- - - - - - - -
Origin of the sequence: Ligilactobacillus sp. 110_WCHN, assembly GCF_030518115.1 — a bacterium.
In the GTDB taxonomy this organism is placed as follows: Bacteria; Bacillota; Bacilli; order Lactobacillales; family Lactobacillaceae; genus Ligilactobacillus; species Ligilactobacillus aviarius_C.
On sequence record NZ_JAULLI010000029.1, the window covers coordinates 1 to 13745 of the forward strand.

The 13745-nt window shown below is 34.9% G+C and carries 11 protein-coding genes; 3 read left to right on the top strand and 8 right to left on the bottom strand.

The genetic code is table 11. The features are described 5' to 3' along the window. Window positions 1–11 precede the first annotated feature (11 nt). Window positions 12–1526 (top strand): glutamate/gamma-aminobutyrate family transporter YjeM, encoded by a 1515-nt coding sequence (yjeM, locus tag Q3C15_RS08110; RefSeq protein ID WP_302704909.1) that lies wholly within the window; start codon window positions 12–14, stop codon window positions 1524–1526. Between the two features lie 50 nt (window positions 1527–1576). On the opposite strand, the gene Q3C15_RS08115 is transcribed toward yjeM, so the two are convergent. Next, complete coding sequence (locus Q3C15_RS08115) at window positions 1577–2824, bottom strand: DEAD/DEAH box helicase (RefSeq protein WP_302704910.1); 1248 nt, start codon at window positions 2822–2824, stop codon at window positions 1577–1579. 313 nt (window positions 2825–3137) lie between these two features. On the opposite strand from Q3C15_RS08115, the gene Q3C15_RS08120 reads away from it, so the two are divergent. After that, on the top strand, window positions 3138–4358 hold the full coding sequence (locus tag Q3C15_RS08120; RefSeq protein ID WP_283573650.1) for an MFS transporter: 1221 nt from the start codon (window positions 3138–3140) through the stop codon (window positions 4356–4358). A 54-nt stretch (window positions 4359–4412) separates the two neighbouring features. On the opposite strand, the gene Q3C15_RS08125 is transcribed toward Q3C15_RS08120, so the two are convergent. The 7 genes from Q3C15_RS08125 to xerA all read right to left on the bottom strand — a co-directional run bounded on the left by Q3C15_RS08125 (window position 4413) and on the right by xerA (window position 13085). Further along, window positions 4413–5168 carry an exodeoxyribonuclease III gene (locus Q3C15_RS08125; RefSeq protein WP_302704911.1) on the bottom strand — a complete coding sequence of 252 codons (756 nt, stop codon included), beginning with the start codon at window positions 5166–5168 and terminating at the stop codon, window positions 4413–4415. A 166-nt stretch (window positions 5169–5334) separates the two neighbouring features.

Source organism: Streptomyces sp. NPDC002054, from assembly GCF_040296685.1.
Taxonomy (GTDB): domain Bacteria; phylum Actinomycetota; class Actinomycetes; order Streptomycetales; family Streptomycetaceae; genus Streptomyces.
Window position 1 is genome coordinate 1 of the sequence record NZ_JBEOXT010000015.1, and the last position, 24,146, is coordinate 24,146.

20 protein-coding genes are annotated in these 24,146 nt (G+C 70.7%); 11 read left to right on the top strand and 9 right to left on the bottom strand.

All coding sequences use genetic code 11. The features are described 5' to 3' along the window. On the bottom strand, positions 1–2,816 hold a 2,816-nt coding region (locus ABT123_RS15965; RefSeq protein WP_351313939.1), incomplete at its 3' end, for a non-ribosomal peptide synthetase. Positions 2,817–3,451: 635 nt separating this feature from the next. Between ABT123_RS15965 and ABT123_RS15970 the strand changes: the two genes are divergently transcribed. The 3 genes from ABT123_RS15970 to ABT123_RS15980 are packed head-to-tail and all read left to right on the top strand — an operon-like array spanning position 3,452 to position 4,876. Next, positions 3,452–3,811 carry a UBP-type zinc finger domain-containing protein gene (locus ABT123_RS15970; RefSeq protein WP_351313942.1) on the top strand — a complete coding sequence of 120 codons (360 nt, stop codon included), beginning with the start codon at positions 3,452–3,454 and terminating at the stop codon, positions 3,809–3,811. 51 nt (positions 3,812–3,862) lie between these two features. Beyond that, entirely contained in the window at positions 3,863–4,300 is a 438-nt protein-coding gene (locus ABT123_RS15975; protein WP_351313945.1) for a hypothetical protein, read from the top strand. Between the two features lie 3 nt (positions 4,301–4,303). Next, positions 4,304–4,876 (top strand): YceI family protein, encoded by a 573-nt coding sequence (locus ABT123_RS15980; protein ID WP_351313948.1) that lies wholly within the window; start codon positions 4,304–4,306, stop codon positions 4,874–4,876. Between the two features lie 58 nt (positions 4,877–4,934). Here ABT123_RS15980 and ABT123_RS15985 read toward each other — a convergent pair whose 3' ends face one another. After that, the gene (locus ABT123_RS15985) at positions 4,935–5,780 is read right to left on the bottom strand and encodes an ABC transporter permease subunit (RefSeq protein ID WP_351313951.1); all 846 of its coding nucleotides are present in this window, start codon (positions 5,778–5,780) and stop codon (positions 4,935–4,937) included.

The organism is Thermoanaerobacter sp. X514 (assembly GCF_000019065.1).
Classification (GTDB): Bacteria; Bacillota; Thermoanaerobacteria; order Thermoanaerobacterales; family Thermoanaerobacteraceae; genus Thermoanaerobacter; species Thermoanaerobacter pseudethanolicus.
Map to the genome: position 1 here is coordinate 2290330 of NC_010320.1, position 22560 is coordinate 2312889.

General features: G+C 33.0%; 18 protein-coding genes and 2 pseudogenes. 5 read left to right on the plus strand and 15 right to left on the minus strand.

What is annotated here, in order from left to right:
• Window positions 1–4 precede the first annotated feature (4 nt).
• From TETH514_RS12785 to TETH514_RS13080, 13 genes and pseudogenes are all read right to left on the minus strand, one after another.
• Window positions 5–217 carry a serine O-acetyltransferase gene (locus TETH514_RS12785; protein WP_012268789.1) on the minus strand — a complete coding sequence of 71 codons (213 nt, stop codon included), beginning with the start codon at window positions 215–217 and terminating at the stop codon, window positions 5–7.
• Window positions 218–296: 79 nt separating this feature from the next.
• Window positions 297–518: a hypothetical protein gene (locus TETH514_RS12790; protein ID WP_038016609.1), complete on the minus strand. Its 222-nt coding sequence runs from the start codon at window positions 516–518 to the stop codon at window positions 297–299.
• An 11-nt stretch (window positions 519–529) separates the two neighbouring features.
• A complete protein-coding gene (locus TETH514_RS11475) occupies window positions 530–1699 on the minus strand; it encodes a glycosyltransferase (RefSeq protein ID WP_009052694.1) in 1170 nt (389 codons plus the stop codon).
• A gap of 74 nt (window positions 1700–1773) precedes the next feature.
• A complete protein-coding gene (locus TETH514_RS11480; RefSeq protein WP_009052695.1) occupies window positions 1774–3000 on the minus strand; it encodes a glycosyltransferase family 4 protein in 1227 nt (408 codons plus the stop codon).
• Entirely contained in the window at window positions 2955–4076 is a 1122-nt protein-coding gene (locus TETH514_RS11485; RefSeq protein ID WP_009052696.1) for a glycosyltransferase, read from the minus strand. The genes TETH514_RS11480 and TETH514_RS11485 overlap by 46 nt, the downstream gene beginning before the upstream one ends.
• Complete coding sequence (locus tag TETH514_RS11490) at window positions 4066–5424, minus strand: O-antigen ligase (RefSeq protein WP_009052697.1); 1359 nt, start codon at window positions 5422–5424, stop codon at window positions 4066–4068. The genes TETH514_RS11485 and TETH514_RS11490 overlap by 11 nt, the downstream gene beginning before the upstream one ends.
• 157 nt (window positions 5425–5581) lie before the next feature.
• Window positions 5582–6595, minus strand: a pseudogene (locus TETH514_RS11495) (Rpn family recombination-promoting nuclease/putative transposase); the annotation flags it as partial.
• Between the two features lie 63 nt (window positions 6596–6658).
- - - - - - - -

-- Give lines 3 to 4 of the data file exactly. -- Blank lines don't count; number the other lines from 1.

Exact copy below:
On sequence record NZ_JAULLI010000029.1, the window covers coordinates 1 to 13745 of the forward strand.

The 13745-nt window shown below is 34.9% G+C and carries 11 protein-coding genes; 3 read left to right on the top strand and 8 right to left on the bottom strand.